Farewell Amor, 2020.
Written and directed by Ekwa Msangi.
Starring Ntare Guma Mbaho Mwine, Zainab Jah, and Jayme Lawson.
Reunited after 17 years, an Angolan immigrant is joined in the U.S. by his wife and daughter. Now strangers sharing a one-bedroom apartment, they discover a shared love of dance that may help them overcome the distance between them.
How many dramas about immigration can you name which end with a dance-off? This low-key charmer puts its trio of outstanding performers front-and-center for a unique spin on a potentially typical culture clash character study.
Esther (Zainab Jah) and her daughter Sylvia (Jayme Lawson) arrive in New York from Angola to live with their husband and father respectively, Walter (Ntare Guma Mbaho Mwine), who left the war-torn region 17 years prior. With Esther and Sylvia joining Walter in his modest one-bedroom apartment, each “side” must come to terms with the other’s differences and eccentricities, putting their nervy, uncertain love for one another to the test.
Farewell Amor begins in a place where so many other movies end; a meeting between distant lovers at an airport. For many romance-minded films it would be a cliche-ridden climactic set-piece, yet here it marks the beginnings of an awkward period of adjustment for all three central characters.
At first it’s the small things; Esther likes more salt on her food, while Walter is desperately trying to cook healthier per his high cholesterol. Walter likes a drink, but Esther sees it as immoral. Esther arranges her Sundays around church, while Walter not so much.
This is small potatoes compared to the profound awkwardness of their first sexual encounter in almost two decades, but things get much more complicated than that, with the pair having changed considerably over the years in ways which they feel compelled to hold back.
This makes Ekwa Msangi’s feature debut quite the interesting spin on the culture clash drama, given that Walter and Esther emanate from the same place, but the latter is effectively on a cultural time-lag, creating a unique disparity between them. That’s to say nothing of their daughter Sylvia’s dismay at her father departing 17 years earlier.
One of the most prominent dilemmas of any immigrant is that of their identity, one palpably felt here through the focal female characters in particular. Esther desperately asks her daughter not to wear “tacky” boots for fear of what it will tell Americans about Africans, and she also worries deeply about Sylvia being lost to the perceived moral decay of decadent American living.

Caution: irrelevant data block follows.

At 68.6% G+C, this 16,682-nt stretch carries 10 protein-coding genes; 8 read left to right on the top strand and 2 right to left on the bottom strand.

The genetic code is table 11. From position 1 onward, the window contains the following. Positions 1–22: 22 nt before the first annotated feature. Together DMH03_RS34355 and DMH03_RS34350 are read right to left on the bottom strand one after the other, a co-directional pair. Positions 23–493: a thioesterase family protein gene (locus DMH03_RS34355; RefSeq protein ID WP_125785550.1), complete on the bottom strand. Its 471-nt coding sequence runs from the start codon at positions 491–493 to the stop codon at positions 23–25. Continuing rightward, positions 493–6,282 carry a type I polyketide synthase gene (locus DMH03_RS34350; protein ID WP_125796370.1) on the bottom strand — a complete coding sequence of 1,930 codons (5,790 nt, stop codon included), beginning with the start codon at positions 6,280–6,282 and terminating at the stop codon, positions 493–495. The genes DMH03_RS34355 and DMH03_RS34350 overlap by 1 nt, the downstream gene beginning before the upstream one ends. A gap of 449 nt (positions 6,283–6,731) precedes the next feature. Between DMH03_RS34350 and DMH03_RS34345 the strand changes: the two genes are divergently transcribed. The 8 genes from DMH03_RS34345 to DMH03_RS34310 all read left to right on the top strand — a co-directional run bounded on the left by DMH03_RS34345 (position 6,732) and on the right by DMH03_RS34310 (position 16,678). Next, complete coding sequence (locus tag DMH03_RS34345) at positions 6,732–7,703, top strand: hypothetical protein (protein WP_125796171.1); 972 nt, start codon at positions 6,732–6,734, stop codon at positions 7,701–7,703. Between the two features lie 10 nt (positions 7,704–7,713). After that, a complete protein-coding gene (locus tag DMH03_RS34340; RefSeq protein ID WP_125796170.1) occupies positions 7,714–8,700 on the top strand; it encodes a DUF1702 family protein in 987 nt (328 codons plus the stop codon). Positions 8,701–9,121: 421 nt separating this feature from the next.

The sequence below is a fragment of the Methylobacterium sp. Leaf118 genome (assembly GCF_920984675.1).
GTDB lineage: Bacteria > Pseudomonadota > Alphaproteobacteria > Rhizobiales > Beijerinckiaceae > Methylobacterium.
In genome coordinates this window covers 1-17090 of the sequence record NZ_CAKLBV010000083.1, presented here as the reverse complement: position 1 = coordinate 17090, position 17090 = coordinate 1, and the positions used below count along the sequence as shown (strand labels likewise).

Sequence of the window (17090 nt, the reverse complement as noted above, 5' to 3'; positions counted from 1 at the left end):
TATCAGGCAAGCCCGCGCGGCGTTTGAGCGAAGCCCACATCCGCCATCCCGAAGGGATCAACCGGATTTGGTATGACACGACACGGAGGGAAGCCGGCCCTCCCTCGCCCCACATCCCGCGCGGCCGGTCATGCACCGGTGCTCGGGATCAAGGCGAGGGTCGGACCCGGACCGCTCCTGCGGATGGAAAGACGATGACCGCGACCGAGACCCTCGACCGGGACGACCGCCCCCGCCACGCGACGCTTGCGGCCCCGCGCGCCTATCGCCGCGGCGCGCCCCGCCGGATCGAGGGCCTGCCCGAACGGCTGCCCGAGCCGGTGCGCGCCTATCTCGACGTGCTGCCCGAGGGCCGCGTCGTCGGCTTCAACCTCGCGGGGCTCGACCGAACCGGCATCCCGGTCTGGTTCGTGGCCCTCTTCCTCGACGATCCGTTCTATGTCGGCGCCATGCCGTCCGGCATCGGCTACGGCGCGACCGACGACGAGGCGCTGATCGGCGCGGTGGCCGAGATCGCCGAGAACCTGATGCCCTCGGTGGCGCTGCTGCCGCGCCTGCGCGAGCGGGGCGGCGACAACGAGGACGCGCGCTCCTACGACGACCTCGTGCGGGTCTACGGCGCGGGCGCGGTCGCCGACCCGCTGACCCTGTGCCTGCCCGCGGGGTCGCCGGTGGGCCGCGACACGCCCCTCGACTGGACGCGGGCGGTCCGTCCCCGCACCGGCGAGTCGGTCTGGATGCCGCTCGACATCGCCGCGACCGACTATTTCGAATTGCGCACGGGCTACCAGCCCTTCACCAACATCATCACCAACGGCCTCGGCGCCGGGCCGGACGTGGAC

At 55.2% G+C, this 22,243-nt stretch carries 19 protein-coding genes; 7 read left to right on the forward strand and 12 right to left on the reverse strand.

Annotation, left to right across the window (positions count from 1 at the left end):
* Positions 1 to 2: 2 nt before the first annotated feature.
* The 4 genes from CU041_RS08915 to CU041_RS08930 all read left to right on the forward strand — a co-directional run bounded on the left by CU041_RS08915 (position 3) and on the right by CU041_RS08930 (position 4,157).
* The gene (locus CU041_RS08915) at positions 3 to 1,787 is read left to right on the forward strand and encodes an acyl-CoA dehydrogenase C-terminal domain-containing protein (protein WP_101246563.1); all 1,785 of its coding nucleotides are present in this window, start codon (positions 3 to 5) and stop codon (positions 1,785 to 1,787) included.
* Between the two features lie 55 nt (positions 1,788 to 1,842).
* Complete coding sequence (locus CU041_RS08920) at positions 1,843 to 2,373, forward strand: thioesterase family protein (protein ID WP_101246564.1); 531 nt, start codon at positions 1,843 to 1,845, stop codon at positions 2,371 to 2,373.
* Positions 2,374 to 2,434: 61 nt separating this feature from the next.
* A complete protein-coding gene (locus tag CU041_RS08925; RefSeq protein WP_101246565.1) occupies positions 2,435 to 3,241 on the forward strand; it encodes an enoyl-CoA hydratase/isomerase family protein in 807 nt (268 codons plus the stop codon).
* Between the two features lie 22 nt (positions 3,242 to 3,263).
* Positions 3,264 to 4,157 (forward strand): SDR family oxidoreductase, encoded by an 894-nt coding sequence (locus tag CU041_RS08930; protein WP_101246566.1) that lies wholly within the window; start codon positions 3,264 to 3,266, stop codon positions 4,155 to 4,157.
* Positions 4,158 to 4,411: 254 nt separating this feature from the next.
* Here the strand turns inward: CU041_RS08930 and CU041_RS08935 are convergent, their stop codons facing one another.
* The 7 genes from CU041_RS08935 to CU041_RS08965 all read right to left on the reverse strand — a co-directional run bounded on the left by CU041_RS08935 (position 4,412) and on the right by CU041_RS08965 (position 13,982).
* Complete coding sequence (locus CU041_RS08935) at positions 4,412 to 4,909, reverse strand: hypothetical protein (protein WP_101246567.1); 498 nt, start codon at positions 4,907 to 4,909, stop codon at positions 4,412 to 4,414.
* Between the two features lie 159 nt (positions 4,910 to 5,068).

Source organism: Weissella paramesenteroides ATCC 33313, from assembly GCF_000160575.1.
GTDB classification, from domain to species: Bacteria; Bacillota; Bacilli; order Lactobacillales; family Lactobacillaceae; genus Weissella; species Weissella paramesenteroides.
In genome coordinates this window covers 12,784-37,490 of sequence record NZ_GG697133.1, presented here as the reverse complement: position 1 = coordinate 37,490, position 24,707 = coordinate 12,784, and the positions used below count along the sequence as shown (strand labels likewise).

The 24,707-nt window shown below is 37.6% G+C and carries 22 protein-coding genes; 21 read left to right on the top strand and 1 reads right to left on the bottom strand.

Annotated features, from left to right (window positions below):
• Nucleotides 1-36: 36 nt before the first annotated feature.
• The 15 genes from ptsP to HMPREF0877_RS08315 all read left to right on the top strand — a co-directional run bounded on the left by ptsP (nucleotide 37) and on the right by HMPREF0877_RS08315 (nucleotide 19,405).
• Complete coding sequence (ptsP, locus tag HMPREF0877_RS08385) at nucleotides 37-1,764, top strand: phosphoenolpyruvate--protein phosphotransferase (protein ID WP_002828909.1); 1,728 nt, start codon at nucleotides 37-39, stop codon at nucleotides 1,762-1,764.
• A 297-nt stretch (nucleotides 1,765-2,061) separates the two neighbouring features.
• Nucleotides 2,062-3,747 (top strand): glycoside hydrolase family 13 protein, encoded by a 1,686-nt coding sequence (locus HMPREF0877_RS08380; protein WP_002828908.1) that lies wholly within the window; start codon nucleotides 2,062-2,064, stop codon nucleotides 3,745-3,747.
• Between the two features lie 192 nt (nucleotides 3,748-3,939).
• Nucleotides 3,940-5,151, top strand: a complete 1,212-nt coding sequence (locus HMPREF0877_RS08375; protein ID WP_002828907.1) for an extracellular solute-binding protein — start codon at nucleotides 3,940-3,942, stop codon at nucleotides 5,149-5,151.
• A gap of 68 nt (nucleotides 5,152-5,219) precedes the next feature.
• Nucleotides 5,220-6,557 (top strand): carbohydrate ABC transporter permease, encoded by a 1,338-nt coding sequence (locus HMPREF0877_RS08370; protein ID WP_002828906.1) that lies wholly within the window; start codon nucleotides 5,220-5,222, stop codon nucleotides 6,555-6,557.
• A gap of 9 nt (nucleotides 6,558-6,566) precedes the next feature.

Exposing the lie of the American Dream isn’t much of a new trick, but it’s done powerfully here through Walter’s hard graft simply to put a mediocre roof over his head, and the sheer misplaced excitement with which Sylvia’s far-flung friends view her imperfect life in America.
Msangi divides the film into three delineated segments focusing on each character, foregrounding their anxieties as they embark on this new familial adventure (and challenge). Walter’s life is in a difficult state of flux when his wife and daughter arrive, while Esther finds herself torn between “duty” to God and to family, and Sylvia is a far more anxious sort than her cool exterior suggests.
Despite the dramatic triptych approach so often implying an epic scope, that’s not the case here at all, with Msangi never trying too hard to make her film dramatic-with-a-capital-D or getting overly tricksy with its structure. Instead, she uses it to illustrate simple moments of human connection – and anguish – with each of these strands unexpectedly converging at a dance competition which Sylvia partakes in.
It’s tough to single out any one of the three actors as more exceptional than the rest, especially given that they have almost equivalent screen time as they venture off on their delineated subplots before reconvening with the family unit. Collectively, though, they make for a trio of sympathetic, long-suffering human beings simply striving for peace and happiness like anyone, while frustrated at the obstacles thrown in their way in the supposed land of prosperity.
Msangi’s silky smooth filmmaking deserves praise for its neatly observational approach, abetted by Bruce Francis Cole’s full-bodied cinematography and precise editing from Jeanne Applegate and Justin Chan to sharply connect segments and scenes.
If examining an inherently difficult subject, Farewell Amor also ensures to invest deep in moments of great tenderness and emotional generosity, not to ignore some occasional flecks of levity. There’s not much praise here for what it means to be an outsider in the supposed Land of Opportunity, but a great reverence for the determined souls who come there seeking out a better life.
A compelling document of not only the fraught immigrant experience in America, but the black experience also.
Flickering Myth Rating – Film: ★ ★ ★ ★ / Movie: ★ ★ ★
Shaun Munro – Follow me on Twitter for more film rambling.